Spain’s Balearic Islands regional government has said that as of Monday, July 13, the wearing of face masks will be compulsory at all times.
Residents and visitors in Ibiza, Mallorca, Menorca and Formentera will have to wear face masks even when the social distancing rules can be adhered to.
The move will see the Balearic Islands follow the region of Catalonia, which introduced the mandatory wearing of face masks on Thursday. At the moment the wearing of masks is only mandatory in spaces where a social distancing of 1.5 metres is not possible.
Under the new rules, a face mask must be worn correctly (covering both mouth and nose) at all times in public places whether indoors or outside, with a few exceptions. The exceptions include when you are eating and drinking, when you are on the beach or in the swimming pool, when practicing sport and while playing a wind instrument.
People who are unable to wear face masks for health reasons are exempt as to are those under the age of 6.
The full resolution will be published in the Official State Gazette (BOE), over the next few days and will lay out the ‘new normality’ decree passed by the Congress of Deputies, which sets out the rules for life post coronavirus lockdown.
The resolution will also set out a 70 people limit for social gatherings in outdoor environments and for 30 people in indoor spaces. Anyone who breaks these rules will receive a fine of up to 100 euros.
Patricia Gomez, the regional health chief, has said that the new measures are based on the fact that most of the Covid-19 patients in the Balearic Islands have either minor symptoms or are asymptomatic.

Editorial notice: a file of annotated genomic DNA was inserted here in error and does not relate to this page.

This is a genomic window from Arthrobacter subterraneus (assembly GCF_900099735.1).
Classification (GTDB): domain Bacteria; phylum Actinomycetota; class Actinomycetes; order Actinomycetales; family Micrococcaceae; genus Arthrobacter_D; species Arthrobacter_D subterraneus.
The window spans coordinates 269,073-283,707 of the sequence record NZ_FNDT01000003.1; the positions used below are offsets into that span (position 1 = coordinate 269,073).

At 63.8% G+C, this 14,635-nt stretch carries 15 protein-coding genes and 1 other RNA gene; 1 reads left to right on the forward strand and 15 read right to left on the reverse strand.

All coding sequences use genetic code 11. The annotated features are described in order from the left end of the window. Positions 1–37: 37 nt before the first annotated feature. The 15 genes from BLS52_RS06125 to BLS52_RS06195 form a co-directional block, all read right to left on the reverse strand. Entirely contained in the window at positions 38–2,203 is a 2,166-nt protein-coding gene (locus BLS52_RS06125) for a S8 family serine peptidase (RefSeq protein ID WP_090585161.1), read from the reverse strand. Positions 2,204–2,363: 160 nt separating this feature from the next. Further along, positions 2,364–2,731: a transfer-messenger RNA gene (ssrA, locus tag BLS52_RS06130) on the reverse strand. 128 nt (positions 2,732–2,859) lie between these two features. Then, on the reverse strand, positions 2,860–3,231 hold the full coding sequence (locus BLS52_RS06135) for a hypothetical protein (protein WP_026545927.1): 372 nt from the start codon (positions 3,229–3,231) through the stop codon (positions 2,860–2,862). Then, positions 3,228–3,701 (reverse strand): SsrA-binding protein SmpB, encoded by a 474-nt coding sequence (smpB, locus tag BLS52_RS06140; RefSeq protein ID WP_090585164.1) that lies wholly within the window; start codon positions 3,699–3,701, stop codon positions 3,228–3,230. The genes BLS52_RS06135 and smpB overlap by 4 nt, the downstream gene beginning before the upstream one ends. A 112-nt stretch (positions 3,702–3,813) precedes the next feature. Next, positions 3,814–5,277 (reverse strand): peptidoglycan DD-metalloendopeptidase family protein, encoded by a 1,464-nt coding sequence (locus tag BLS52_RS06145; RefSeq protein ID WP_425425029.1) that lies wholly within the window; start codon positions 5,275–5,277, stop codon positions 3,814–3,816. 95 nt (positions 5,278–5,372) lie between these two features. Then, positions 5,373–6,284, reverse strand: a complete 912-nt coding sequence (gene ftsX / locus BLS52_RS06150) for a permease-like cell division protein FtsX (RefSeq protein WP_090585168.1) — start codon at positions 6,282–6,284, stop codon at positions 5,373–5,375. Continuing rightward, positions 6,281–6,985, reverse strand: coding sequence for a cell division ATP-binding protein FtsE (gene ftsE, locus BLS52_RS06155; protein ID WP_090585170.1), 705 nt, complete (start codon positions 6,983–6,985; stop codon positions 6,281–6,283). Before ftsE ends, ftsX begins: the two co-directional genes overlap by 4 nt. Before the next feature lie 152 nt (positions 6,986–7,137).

Speaking to Cadena Ser radio station on Thursday, she said the archipelago is “very fragile”, and that the number of people visiting the region is increasingly growing.
The Balearic Islands were the first to reopen their doors to international visitors and they continue to be a very popular holiday destination choice for many.
During her talk, Gomez also mentioned the results of a coronavirus prevalence study which showed that only 1.4% of residents on the Islands had developed antibodies for the virus, below the 5.2% national average. She also said that “The seroprevalence study shows that very few people in the Balearic Islands have contracted the coronavirus.”
President Francina Armengol’s Socialist Party (PSOE) government has prohibited the opening of nightclubs and party venues with a capacity for over 300 people. Pubs and clubs in the areas of Magaluf, San Antonio and Playa de Palma are also still banned from reopening, even if their capacity is lower.
They have also been preparing a proposal to put an end to all the illegal parties that have broken out in villas and country homes on the island in the last few days, and have needed security force intervention.
The latest figures from the regional health service show that there are only nine active Covid-19 outbreaks in the Balearic Islands, with 42 positive cases and 90 people who are being monitored due to having been in contact with someone who tested positive.
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